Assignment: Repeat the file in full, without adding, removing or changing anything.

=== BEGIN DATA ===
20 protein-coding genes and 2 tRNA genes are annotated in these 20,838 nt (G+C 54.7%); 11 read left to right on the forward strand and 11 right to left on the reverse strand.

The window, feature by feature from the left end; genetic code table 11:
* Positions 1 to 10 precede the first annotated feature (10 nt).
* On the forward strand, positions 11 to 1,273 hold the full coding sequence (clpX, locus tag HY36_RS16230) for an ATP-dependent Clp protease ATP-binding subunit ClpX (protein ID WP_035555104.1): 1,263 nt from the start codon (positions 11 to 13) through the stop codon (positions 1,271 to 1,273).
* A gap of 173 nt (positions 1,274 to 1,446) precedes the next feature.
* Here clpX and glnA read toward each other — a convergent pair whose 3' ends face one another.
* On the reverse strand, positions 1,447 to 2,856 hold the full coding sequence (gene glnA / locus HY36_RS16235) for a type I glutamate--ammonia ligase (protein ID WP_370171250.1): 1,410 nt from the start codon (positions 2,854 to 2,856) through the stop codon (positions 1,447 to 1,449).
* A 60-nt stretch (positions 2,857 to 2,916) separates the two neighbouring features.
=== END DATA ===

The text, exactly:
20 protein-coding genes and 2 tRNA genes are annotated in these 20,838 nt (G+C 54.7%); 11 read left to right on the forward strand and 11 right to left on the reverse strand.

The window, feature by feature from the left end; genetic code table 11:
* Positions 1 to 10 precede the first annotated feature (10 nt).
* On the forward strand, positions 11 to 1,273 hold the full coding sequence (clpX, locus tag HY36_RS16230) for an ATP-dependent Clp protease ATP-binding subunit ClpX (protein ID WP_035555104.1): 1,263 nt from the start codon (positions 11 to 13) through the stop codon (positions 1,271 to 1,273).
* A gap of 173 nt (positions 1,274 to 1,446) precedes the next feature.
* Here clpX and glnA read toward each other — a convergent pair whose 3' ends face one another.
* On the reverse strand, positions 1,447 to 2,856 hold the full coding sequence (gene glnA / locus HY36_RS16235) for a type I glutamate--ammonia ligase (protein ID WP_370171250.1): 1,410 nt from the start codon (positions 2,854 to 2,856) through the stop codon (positions 1,447 to 1,449).
* A 60-nt stretch (positions 2,857 to 2,916) separates the two neighbouring features.